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I'm having some trouble printing my program in the compiler, I don't get any error messages but the program doesn't run. I can't see why really?

#1 USD = 0.7617 Euro
#1 Euro = 1.3128 USD

def currencyConvert():
    userChoice = raw_input ("Vad vill du konvertera? 1)USD -> Euro 2) Euro -> USD")
    if userChoice == "1":
        userUSD = input ("Hur mycket vill du konvertera ange i USD?")
        Euro = userUSD * 0.7617
        print "USD %0.2f", userUSD, "= %0.2f", Euro, "Euro"
    elif userChoice == "2":
        userEuro = input ("Hur mycket vill du konvertera ange i Euro?")
        USD = userEuro * 1.3128 
        print "%0.2f", userEuro, " Euro = USD %0.2f", USD
        print "error du angav fel val, försök igen ange val 1 eller 2"
share|improve this question
You define the function but don't call it. Call your function as well. – aestrivex Jun 11 '13 at 17:11
Where do you actually call currencyConvert()? – Blender Jun 11 '13 at 17:11
if you are starting now use Python 3, there is no point in starting to learn python 2.x today. – user2384250 Jun 11 '13 at 17:13
@user2384250: That is not necessarily true. That depends vastly on what libraries you need; the Python 2 to 3 transition will take another 2 years or so to fully pan out. – Martijn Pieters Jun 11 '13 at 17:13
Also depends upon what you want to do with it. For instance, I use Python for CGI, and my hosting provider just flat-out doesn't have Python 3, yet, so Python 2 is all I have available there. – Paul Griffiths Jun 11 '13 at 19:07

In the end of the file, add

if __name__ == '__main__':

on it's own, without any indentation. This will actually call the procedure you have defined as soon as the script runs independently.

share|improve this answer
aaaah thanx! it worked, the course is given in python 2 and 3, but it has to combatible with PyGame. – SterlinkArcher Jun 12 '13 at 17:37

Add this to the end of your program:

if __name__ == '__main__':
share|improve this answer

At the end of your script just add something like:

if __name__ == '__main__':

It means that if it is the main section, it will be True. If you don't add this if, your function will be called when the script is imported as a module.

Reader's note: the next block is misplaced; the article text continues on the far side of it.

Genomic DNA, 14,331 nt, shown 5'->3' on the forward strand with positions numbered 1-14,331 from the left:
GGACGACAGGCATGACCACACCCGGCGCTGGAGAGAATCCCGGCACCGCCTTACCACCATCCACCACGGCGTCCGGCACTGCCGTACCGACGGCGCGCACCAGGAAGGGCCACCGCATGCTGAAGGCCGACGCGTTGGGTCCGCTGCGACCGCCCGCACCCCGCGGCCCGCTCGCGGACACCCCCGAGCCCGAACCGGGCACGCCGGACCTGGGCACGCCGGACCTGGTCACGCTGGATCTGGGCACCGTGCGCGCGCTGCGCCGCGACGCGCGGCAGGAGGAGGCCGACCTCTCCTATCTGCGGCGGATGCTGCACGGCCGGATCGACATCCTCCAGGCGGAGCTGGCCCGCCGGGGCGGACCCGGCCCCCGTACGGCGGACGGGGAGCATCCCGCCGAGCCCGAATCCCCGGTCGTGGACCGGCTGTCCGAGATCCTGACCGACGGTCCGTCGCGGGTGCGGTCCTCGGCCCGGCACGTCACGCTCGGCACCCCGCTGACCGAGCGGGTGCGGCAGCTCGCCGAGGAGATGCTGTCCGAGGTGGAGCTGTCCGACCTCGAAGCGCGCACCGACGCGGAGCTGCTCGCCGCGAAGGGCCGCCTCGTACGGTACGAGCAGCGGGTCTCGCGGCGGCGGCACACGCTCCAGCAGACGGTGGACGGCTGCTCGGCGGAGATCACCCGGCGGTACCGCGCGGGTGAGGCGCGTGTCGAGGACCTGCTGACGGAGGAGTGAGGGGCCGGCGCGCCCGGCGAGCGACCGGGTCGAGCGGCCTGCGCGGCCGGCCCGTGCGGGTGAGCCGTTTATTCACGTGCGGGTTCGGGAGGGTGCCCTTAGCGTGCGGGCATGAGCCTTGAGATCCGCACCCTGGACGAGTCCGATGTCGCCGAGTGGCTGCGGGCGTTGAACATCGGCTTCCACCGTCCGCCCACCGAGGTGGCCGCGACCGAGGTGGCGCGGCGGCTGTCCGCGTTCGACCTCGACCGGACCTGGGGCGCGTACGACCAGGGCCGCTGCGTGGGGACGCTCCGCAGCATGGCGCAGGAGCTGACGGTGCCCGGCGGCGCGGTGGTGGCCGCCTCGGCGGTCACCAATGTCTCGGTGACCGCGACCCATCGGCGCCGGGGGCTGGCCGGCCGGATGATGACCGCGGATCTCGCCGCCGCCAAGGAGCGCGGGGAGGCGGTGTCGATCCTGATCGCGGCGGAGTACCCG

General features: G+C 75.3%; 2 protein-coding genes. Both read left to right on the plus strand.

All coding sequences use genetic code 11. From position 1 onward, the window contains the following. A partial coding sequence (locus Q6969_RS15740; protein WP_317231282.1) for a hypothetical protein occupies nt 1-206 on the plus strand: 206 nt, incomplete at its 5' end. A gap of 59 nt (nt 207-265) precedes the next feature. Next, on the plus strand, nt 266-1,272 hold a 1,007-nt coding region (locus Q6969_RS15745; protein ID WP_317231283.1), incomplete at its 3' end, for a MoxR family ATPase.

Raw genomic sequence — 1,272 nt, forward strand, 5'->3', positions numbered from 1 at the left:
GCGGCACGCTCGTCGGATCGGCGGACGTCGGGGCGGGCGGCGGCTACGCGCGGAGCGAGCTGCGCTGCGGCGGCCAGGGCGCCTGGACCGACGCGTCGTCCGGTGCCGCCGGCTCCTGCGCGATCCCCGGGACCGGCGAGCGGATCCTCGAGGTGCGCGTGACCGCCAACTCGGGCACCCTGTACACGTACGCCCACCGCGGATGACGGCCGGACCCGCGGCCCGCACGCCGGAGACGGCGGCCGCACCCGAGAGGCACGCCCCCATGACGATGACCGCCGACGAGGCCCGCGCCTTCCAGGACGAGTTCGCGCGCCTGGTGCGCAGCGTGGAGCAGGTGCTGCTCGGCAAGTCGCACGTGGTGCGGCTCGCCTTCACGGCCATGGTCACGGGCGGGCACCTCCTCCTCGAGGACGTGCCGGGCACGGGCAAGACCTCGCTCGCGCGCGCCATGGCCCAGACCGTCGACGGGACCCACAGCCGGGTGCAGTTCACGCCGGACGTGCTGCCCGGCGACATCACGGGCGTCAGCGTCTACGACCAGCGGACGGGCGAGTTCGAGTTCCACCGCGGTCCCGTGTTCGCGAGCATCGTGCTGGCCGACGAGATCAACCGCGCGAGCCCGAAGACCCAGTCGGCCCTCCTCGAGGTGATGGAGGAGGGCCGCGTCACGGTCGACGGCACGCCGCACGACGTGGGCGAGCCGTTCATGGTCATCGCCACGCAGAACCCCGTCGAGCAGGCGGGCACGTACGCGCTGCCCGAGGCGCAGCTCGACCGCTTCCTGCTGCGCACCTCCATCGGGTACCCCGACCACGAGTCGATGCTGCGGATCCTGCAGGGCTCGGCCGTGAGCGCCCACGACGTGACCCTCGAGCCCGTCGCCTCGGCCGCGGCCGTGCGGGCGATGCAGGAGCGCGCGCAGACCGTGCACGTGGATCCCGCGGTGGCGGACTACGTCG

And then call your script using python, for example.

share|improve this answer

Three answers showing you to use if __name__ == '__main__':, but I don't see them explaining why you do this.

When you run a .py file with python, it executes each statement in the file, line by line. Of course, python statements with no indentation have the highest scope. You may think of them as the "most important" lines. They will always be executed, unlike lines underneath a conditional statement which does not evaluate to True.

You don't see your function being called because the statement you have is a def, which means that every indented line of code following the def and until a return or a line of code which is at the same level of indentation as the def will be treated as a definition of a function, and will not be executed until that function is called. (In other words, the function simply isn't executed by the def.)

If you wrote this, you would see the function execute:

def currencyConvert():
    # your code here


However, the reason why you see the other users telling you to use if __name__ == '__main__': is the behavior of a python import statement. import tells the program to execute every line of code in the imported module - which means that if you have the above code, you will execute currencyConvert() if you import your file.

The way to fix this is to use the if __name__ == '__main__': condition, in which you will put all the code you wish to run if your script is the program you are running, i.e. the .py file called with python or the file you run in your IDE. This tells the program to only execute the code underneath the if when it is being run as the "main" module.

See this question for more. In the meantime, do what the other three guys told you to do to get your program working :)

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